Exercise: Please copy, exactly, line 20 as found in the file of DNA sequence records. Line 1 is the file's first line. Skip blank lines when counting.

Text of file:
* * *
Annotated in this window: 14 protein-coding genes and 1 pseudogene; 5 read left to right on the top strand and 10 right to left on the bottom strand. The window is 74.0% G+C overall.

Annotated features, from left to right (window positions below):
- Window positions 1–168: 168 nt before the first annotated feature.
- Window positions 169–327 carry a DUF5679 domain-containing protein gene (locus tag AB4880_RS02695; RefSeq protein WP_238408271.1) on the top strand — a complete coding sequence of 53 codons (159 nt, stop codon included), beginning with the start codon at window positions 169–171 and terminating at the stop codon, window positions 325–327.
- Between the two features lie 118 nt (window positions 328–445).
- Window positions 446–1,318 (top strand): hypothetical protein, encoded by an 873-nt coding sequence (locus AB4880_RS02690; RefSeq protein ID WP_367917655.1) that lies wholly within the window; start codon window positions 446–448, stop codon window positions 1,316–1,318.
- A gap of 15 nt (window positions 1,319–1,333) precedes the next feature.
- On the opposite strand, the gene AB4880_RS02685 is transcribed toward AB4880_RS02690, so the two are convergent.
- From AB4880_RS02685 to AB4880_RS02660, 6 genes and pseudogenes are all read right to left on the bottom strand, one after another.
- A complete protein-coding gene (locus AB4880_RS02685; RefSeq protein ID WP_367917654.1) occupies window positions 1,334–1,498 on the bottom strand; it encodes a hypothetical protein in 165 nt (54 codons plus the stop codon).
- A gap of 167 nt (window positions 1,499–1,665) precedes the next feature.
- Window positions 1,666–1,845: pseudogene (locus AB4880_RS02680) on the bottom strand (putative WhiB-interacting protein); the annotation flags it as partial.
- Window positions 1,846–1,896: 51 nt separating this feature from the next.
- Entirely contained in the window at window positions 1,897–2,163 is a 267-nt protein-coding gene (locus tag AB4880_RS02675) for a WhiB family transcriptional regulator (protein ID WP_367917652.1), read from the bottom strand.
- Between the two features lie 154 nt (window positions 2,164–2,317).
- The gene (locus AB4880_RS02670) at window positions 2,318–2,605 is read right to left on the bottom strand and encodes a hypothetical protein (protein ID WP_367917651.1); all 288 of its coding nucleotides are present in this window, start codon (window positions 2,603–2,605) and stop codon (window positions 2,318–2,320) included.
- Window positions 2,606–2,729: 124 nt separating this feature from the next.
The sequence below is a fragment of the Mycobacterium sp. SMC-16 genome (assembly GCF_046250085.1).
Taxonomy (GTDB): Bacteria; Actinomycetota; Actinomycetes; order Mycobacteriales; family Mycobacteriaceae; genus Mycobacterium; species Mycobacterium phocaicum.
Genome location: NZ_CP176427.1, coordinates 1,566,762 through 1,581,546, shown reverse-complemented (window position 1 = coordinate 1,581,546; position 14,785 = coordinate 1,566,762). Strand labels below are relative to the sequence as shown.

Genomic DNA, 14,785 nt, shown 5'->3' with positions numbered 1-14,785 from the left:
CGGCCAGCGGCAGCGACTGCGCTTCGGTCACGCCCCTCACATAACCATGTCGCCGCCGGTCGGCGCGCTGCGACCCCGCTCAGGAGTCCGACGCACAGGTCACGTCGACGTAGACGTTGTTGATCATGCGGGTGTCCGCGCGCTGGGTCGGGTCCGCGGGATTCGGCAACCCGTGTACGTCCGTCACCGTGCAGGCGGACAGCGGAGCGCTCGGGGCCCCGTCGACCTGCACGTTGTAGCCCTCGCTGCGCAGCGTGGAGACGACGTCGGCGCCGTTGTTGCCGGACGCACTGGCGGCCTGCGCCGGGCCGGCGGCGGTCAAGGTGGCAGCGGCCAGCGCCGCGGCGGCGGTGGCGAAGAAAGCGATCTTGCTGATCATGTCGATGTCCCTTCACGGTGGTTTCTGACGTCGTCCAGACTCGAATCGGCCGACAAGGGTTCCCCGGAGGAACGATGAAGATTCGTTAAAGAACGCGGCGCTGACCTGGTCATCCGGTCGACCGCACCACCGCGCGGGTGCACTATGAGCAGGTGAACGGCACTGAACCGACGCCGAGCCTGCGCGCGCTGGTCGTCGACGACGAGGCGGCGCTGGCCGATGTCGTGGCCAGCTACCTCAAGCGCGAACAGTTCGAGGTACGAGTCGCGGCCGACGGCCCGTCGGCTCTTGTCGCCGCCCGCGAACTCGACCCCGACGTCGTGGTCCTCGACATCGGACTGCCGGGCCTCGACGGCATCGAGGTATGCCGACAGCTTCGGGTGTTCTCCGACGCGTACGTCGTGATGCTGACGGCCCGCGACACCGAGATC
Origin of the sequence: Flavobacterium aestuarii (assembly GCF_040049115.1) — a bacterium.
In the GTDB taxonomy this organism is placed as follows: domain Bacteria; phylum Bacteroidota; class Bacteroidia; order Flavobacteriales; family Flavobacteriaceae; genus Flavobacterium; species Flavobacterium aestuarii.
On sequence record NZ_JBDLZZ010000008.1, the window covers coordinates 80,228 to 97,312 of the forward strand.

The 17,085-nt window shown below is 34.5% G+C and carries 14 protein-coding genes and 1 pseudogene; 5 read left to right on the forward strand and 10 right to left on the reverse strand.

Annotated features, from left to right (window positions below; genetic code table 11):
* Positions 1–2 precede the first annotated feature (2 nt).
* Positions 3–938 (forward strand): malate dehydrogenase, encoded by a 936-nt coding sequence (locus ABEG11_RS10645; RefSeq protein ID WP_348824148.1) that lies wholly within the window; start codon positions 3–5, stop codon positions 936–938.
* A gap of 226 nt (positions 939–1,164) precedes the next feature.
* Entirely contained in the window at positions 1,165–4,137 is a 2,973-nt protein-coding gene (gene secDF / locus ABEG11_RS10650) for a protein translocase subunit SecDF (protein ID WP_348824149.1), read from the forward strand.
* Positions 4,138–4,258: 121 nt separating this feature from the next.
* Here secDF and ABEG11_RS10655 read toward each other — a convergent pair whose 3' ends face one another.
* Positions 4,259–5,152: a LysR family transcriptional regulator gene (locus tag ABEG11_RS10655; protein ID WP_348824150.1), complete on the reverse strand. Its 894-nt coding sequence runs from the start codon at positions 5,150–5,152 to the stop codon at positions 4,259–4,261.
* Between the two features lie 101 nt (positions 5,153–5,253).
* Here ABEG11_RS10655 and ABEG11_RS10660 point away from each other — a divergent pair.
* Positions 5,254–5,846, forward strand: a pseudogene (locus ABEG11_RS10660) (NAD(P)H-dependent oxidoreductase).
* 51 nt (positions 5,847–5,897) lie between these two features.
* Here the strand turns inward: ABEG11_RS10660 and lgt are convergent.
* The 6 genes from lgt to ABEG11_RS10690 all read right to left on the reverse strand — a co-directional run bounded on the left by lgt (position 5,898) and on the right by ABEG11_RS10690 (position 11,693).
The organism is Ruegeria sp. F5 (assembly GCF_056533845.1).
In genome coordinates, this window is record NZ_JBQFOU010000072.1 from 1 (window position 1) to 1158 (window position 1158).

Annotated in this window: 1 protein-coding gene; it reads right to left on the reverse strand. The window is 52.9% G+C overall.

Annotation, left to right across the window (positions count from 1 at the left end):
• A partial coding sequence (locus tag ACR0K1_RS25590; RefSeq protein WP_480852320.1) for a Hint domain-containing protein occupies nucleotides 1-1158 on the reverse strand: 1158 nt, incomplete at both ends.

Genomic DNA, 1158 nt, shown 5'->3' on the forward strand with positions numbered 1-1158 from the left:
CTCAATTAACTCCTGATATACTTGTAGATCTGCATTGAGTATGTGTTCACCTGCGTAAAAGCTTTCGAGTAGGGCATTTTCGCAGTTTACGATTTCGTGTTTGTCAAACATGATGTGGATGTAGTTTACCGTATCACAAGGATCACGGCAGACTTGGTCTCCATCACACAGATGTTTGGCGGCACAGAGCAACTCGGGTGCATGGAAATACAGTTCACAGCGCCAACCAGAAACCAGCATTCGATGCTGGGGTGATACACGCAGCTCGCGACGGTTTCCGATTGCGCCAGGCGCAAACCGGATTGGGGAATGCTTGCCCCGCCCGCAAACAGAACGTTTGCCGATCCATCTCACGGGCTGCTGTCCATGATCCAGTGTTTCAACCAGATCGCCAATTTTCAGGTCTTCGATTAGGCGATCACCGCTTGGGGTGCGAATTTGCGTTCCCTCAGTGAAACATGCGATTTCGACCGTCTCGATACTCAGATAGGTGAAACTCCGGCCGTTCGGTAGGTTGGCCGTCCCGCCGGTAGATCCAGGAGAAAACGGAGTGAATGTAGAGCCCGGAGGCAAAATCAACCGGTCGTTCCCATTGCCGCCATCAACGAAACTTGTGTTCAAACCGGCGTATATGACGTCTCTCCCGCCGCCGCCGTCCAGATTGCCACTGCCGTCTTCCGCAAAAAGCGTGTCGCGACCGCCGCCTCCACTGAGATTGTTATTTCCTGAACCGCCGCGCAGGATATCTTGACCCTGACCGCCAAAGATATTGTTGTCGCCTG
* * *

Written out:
Genome location: NZ_CP176427.1, coordinates 1,566,762 through 1,581,546, shown reverse-complemented (window position 1 = coordinate 1,581,546; position 14,785 = coordinate 1,566,762). Strand labels below are relative to the sequence as shown.